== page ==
Category: San Andreas

Visit The Lincoln Memorial While You Still Can

San Francisco;

López was elected on a campaign to cancel history. Under her leadership, the nation’s seventh-largest school district has spent its time not teaching its 57,000 students — who have been “learning” online for nearly a full year — but plotting to take the names of historic figures down from more than 40 district buildings. The names targeted for removal include Abraham Lincoln, George Washington, Thomas Jefferson, Paul Revere, and Democrat U.S. Sen. Dianne Feinstein.
 
The effort is part of a wave of anti-American iconoclasm that has swept over the United States in the past year. It has included violent activists toppling and vandalizing statues illegally and city fathers taking down monuments and school names legally, sometimes in the dark of night. Christopher Columbus, Robert E. Lee, and Thomas Jefferson are among the most-targeted historical figures in these ideological sweeps, as are religious figures including saints and Jesus Christ.

Y2Kyoto: State Of Ignis Envirosa

How environmentalists destroyed California’s forests;

Right now I’m seeing the mountains I grew up in — where I went to school, where I hung out, camped, backpacked, boated, cheated death and generally formed the foundation of my character — burning down. It makes me sad and angry.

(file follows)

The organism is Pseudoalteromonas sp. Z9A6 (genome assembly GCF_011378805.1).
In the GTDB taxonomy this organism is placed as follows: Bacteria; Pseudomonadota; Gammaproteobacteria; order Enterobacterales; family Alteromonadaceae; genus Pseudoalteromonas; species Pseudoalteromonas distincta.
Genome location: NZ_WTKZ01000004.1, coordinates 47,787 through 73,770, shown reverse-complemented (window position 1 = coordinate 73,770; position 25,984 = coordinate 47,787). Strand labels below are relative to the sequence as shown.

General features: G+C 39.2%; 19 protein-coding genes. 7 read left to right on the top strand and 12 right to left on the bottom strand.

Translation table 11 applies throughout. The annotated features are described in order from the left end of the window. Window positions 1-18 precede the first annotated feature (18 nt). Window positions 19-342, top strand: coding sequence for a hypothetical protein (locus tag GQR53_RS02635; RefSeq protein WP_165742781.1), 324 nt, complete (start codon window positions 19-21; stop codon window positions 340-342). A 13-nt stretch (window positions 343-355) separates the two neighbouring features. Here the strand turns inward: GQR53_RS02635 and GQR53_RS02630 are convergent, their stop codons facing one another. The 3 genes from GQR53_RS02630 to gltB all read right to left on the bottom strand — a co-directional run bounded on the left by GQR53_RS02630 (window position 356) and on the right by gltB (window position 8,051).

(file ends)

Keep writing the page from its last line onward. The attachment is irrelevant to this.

This didn’t have to happen. Once upon a time, forests in California were logged, grazed, and competently managed. It wasn’t always perfect, but generally it worked.
 
Fires, which are a natural part of that ecosystem, were generally small — not just benign but beneficial. Land management focused on keeping the forest healthy for all involved, whether they were loggers, ranchers, fishermen, hunters, homeowners, or backpackers.
 
But then things started to change. Groups such as the Sierra Club and National Resources Defense Council began to drive a myopic agenda of protecting environmental interests at all costs. Logging was shut down. Grazing was banned. Controlled burning and undergrowth clearance were challenged and subjected to draconian regulations. Fires were put out as quickly as possible.
 
So the trees grew closer and closer together. Undergrowth, unchecked by grazing, cutting, or burning, grew thick and tall enough to reach the branches of mature trees.
 
The forests became thick and overgrown, but man, they sure looked nice and green from a scenic overlook.
 
Sawmills shut down and the cattle business went elsewhere. Thriving towns dried up and nearly went under. We started importing lumber and beef from Brazil and other places with objectively horrible environmental track records. And the vegetation kept growing.

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